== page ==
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Tags Current Affairs

Draft Environment Impact Assessment

Date: 01 July 2020 Tags: Bills & Laws


The Delhi High Court extended the deadline for public feedback on the draft Environment Impact Assessment (EIA) Notification 2020. This was after the government had changed the deadline from August 10 to June 30.



Activists claim that far from an improvement, the 2020 Environment Impact Assessment draft is a regressive departure from the 2006 version it seeks to replace.



  • An EIA notification is issued under Section 3 of the Environment Protection Act, 1986, to impose restrictions on setting up new projects or expansion or modernisation of existing projects. The section stipulates that such measures must benefit the environment.

  • Under the Environment (Protection) Act, 1986, India notified its first EIA norms in 1994, setting in place a legal framework for regulating activities that access, utilise, and affect (pollute) natural resources.

  • Every development project has been required to go through the EIA process for obtaining prior environmental clearance ever since.

  • The 1994 EIA notification was replaced with a modified draft in 2006. Earlier this year, the government redrafted it again to incorporate the amendments and relevant court orders issued since 2006.

  • Reports on projects’ potential (damaging) impact on the environment are frequently shoddy and consultant agencies that prepare those reports for a fee are rarely held accountable.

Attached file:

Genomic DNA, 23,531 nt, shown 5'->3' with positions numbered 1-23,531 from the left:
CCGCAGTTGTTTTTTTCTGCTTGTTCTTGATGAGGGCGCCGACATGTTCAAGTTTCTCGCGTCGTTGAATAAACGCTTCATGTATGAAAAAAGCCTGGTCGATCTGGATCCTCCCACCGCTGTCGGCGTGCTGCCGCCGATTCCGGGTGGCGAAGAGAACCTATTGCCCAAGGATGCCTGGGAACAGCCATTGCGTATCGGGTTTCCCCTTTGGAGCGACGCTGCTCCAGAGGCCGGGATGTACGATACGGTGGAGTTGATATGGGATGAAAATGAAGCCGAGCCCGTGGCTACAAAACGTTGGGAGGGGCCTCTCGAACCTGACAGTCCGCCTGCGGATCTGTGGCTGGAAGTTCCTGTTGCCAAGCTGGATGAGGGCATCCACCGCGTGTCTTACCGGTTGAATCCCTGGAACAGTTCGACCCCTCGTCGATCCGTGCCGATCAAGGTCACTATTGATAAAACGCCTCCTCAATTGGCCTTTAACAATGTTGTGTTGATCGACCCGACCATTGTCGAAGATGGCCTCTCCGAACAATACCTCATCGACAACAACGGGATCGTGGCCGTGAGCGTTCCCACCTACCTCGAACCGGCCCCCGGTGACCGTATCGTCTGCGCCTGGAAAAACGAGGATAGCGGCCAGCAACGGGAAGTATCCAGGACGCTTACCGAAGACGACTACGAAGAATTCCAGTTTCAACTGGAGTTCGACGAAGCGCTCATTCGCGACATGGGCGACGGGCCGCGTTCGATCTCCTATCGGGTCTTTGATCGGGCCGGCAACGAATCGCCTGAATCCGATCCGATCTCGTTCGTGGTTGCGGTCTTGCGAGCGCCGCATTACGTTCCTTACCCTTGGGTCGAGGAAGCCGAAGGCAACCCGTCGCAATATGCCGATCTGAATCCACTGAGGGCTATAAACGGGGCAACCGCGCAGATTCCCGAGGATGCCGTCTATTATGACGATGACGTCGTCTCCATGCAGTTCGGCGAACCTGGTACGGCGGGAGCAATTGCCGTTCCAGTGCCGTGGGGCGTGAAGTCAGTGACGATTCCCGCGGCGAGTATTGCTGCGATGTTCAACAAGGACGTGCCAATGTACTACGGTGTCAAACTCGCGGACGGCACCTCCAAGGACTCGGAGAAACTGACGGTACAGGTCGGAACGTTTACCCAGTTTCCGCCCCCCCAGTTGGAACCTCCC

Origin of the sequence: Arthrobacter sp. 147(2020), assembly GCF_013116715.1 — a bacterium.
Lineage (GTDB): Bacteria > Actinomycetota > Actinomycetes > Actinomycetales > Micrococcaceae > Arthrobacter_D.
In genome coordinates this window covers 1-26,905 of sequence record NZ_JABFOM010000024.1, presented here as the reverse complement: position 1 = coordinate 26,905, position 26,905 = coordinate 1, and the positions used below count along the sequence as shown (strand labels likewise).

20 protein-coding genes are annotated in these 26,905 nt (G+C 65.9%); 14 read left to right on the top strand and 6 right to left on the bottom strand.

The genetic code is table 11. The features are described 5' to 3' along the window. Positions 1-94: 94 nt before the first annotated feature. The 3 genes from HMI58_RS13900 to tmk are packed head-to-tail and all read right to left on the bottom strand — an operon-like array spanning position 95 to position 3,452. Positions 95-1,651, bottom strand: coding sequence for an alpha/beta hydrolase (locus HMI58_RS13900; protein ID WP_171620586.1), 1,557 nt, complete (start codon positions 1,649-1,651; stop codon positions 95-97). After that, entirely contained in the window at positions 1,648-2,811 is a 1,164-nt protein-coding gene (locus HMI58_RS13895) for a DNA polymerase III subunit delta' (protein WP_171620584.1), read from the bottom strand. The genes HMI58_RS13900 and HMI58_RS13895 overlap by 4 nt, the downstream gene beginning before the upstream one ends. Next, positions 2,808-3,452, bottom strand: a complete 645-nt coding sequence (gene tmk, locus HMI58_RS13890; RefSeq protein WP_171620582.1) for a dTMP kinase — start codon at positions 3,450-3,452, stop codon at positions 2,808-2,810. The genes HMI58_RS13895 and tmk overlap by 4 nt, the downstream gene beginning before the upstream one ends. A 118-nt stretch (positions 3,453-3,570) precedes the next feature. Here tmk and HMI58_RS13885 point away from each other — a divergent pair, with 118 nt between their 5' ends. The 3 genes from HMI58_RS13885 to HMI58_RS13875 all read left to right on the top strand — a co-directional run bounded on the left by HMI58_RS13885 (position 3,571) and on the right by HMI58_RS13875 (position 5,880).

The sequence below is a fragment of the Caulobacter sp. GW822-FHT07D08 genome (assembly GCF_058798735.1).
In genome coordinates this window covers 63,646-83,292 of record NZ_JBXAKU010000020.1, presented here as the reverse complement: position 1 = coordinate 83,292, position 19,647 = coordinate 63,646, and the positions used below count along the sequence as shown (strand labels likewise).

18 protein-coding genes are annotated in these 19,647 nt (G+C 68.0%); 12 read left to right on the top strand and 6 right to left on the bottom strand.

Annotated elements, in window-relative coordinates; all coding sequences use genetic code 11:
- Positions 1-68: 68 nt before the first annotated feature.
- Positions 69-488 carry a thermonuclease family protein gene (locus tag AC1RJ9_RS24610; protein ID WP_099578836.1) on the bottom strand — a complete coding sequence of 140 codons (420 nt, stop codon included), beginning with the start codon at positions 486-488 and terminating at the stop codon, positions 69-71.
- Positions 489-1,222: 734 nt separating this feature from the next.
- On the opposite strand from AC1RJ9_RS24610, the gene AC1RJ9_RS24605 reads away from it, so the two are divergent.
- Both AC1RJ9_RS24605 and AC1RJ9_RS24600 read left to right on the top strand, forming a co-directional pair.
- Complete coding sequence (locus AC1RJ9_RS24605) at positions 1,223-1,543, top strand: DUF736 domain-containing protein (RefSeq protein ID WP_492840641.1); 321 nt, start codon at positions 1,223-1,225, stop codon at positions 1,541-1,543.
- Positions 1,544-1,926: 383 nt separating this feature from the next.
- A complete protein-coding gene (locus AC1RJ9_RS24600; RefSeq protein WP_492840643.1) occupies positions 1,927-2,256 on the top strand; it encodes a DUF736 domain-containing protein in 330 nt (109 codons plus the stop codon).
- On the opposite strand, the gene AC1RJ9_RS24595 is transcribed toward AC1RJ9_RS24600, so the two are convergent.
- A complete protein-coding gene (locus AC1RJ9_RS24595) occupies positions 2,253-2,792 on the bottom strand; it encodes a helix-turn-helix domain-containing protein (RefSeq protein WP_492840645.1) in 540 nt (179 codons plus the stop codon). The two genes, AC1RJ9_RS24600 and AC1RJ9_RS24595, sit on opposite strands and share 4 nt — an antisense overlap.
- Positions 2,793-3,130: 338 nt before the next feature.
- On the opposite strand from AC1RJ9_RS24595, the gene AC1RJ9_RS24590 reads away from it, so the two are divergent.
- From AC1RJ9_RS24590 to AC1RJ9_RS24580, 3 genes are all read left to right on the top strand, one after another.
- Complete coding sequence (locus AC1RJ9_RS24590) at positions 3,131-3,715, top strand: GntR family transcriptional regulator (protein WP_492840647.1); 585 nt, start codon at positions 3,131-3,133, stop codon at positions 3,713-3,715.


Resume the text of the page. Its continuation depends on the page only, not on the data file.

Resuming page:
• Lack of administrative capacity to ensure compliance often renders long lists of clearance conditions meaningless. Then there are periodic amendments exempting one category of industries or the other from scrutiny.


Areas of concern

  • The 2020 draft offers no remedy for the political and bureaucratic stronghold on the EIA process, and thereby on industries. Instead, it proposes to bolster the government’s discretionary power while limiting public engagement in safeguarding the environment.

  • While projects concerning national defence and security are naturally considered strategic, the government gets to decide on the “strategic” tag for other projects. The 2020 draft says no information on such projects shall be placed in the public domain. 

  • The new draft exempts a long list of projects from public consultation. For example, linear projects such as roads and pipelines in border areas will not require any public hearing.

  • The ‘border area’ is defined as “area falling within 100 kilometres aerial distance from the Line of Actual Control with bordering countries of India.” That would cover much of the Northeast, the repository of the country’s richest biodiversity.

  • All inland waterways projects and expansion/widening of national highways will be exempt from prior clearance. These include roads that cut through forests and dredging of major rivers.

  • The two most significant changes in the new draft are the provisions for post-facto project clearance and abandoning the public trust doctrine. Projects operating in violation of the Environment Act will now be able to apply for clearance.

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